4. I have a few different playlists that filter into a “meta playlist” to keep my music fresh. I have a playlist for star ratings 3-5 and filter out songs based on last play date (3-star songs not played in the last 3 weeks, 4-star songs not played in the last 2 weeks and 5-star songs not played in the last 3 days). I also have a playlist that randomly chooses 20 unrated songs (so I can give them a listen and properly rate them).

    The meta playlist takes all the “star-rating” playlists, along with my “Recently Added” playlist and filters out any genres that I don’t want in my shuffle (comedy, rap, dance, etc.)

    The playlist depends on 1) you being religious about rating your music, and 2) using iTunes A LOT. I have my music playing constantly at work, so this playlist keep me from hearing the same songs over and over again.

  5. Love these smart lists for making my old music haunt me again and again. I have over 11,000 songs and forget so many oldies to the new songs that come along. Try these odd playlists:

    – Dos n Don’ts – songs with words “Do” and “Don’t” in the title to remind me of all those lost loves and their many, many requirements.

    – Just Compilations – I tend to seek artist albums when the music urge hits. Compilations are filled with many artists I don’t have albums for and therefore forget.

    – Long Songs – Any song over 6 or seven minutes. Why? I don’t know. They mostly suck.

    – Short Songs – For any tune under 3 min. These I like better. Short and to the point. Hooray for Punk, Western Swing, and Rockabilly!

    – Colors – Songs with any color in the title… Red, Purple, Blue, and all of the typical ones, plus nicer colors like Aubergine, Lavender, Chocolate…

    – Animals – Songs with various animal names in the titles. Odd but fun! Great for all those early blues and folk songs about farm life.

    – Baby – Songs with “Baby” in the title. This one turned out well. It’s primarily a love song / heartbreak playlist.

    – Love – Songs with “Love” in the title. Similar to above.

    – Celestial – Songs with celestial bodies in the titles. For instance, “Star”, “Moon”, “Comet”, the planet names, etc. Very romantic. Not surprisingly, many pop songs want you to follow them to the outer reaches!

    – Rock – Songs with “Rock” in the title. Makes for good swaggering.

    Most recently, I’ve played with BPM analyzing software on my entire library. This yielded Suppertime which are songs in the slower ranges around 60 to 95 BPM for a relaxed mood. Also, of course, faster BPM songs for parties.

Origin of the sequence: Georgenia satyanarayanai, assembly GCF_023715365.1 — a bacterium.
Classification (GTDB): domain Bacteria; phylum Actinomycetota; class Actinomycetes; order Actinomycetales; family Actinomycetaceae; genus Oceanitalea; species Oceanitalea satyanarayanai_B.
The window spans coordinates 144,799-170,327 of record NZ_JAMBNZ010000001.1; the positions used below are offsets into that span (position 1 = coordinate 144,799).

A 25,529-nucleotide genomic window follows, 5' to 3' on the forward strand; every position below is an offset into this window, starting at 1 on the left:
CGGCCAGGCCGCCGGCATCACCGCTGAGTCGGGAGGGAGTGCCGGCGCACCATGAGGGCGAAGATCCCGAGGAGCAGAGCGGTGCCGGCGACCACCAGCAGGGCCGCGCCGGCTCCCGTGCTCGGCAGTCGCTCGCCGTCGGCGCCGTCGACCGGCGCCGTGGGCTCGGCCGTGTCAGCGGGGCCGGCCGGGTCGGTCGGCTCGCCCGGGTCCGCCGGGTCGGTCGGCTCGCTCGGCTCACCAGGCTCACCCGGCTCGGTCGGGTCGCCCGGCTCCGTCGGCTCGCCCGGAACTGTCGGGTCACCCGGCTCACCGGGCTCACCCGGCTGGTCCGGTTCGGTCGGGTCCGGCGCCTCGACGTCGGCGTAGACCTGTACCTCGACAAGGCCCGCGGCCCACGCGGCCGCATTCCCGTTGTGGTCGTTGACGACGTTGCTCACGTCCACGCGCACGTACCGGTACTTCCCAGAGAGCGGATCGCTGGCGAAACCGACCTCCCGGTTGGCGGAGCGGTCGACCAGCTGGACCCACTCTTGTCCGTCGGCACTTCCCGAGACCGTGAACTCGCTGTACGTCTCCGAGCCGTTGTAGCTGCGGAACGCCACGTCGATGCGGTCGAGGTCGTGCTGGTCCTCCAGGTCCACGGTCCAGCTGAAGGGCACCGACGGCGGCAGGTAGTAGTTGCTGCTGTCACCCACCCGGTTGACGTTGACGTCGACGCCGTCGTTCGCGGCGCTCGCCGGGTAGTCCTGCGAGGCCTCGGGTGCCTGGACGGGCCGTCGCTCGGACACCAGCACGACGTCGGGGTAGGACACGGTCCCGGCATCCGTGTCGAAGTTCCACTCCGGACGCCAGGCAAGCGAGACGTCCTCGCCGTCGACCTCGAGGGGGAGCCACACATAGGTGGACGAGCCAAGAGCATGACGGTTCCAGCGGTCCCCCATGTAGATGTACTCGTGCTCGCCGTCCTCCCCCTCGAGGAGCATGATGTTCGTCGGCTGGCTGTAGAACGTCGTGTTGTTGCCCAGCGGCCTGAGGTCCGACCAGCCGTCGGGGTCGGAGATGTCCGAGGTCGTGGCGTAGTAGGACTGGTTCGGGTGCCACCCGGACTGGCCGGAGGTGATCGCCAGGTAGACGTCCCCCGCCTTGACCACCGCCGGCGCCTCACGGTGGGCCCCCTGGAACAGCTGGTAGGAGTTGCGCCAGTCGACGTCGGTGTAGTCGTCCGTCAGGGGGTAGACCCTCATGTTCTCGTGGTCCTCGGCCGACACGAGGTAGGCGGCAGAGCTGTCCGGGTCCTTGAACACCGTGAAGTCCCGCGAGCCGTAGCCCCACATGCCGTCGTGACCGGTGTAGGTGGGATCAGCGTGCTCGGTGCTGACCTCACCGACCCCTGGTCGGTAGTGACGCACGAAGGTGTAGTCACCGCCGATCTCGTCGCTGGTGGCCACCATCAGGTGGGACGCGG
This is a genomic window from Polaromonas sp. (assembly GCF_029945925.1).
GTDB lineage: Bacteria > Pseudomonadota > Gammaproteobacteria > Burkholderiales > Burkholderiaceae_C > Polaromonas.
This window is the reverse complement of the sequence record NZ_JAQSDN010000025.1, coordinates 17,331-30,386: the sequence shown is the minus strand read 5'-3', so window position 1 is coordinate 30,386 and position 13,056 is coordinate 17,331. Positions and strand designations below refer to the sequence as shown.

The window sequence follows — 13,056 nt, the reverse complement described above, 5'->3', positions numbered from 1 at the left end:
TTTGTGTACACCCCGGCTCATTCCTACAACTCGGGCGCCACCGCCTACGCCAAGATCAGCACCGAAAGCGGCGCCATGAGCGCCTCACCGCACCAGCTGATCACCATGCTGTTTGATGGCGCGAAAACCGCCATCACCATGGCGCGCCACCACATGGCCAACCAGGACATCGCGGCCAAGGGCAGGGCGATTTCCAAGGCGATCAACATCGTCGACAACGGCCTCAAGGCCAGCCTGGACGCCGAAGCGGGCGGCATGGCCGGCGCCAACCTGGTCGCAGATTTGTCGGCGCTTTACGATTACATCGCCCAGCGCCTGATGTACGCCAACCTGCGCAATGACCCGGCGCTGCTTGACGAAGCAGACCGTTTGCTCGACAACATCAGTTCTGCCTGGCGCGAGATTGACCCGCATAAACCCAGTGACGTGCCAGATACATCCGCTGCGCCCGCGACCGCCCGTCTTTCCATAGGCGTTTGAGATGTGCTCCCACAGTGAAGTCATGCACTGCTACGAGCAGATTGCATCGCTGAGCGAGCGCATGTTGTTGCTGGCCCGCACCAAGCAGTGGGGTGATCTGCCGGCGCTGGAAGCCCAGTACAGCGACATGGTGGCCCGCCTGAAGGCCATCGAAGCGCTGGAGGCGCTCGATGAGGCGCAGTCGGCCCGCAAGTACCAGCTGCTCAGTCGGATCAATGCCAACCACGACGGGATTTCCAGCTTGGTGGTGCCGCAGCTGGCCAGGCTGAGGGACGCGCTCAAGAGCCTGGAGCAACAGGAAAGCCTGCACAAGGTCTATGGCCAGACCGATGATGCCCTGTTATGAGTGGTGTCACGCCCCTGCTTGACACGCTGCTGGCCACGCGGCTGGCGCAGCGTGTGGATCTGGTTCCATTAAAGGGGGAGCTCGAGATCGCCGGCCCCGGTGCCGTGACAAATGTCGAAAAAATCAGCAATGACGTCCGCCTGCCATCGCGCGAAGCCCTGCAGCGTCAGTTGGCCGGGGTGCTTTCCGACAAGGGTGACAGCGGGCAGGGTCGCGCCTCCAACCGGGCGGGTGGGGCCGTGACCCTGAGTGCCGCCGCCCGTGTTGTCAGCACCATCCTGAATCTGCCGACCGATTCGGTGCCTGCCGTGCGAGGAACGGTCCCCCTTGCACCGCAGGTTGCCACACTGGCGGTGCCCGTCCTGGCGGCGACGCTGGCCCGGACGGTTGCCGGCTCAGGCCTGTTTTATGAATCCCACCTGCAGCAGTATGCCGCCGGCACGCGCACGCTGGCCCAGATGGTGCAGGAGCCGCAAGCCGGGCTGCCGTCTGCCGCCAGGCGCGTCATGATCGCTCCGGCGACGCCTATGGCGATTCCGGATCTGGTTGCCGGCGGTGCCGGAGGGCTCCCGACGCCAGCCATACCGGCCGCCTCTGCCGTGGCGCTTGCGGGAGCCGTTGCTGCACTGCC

6. A couple of helpful ones are:
    “Not so hot”, songs with more than 3 stars but play count is less than four times.
    “Rate me”, songs with no rating and play count is more then eight times.
    “Forgotten favorites”, songs not played or skipped in the last 30 days but with a play count over 10

    Adjust integers as needed, enjoy!

  7. I created a random playlist to fill my nano, but it always seems to choose Ronnie Milsap, Hilary Duff and David Bowie.

  8. I have an “unrated”-Playlist from which I feed the Party-Shuffle to rate new music. I also have playlists for 4-5 stars and 5 stars. Then I have a list für Songs with 4-5 Stars which have been played less then 6 times. Sometimes somebody comes along with a few CDs to rip. I then use the intelligent Playlists and use the “Date added” field to get that music.

  9. Great topic.

    “0plays” floats to the top for everything I’ve yet to listen to. Which is actually a lot due to the rate at which I seem to buy music.

    The “Recently Added” list gets a tweak to expand the time to 90 days and bump tracks after 3 plays or as soon as they are rated.

    I have several genre lists to gather tracks with 3+ stars. These are great for picking a style (hip hop, rock, R&B, metal, jazz) and just going with it. Great for parties too. These really smoke from your desktop with track fade on slightly.
    Warning, these may force you to reduce the total number of genres or move some artists around. (Some never seem to fit perfectly anywhere, eh?)

    Equally good are artist playlists fetching tunes with 4+ stars. These always hit just right when your in that mood. Especially good for artists whose albums have a lot of skit tracks (Snoop, Redman, etc.) or when they have a large body of work (Beatles, Phish, etc.).

    It seems everyone rocks a Rare Goodies type list. Mine is set to gather everything 4+ stars that has been neglected for 6 months.

    Another great customization is tweaking the Most Played list. Kick it up to 100 and it is guaranteed goodness 100% of the time. Fun to watch when you don’t use it too.

    A Most Skipped list is great for telling me what I need to move to a back-up drive or un-check. Space is limited on my 40g 3rd gen ipod.

    Clifford, thanks for the ideas on keyword list building. I’m totally going to fire up a few of those ASAP.

  10. There are some good suggestions here – I especially like the ‘Colours’ playlist, I’ve just implimented this and have got a 1.5GB playlist to listen through. I should buy a special coloured iPod nano just for this smart playlist!

    Smart playlists are great, but I’ve also enjoyed using The Filter over the past few weeks. You get a similar result but without having to fiddle and tweak your way to perfection.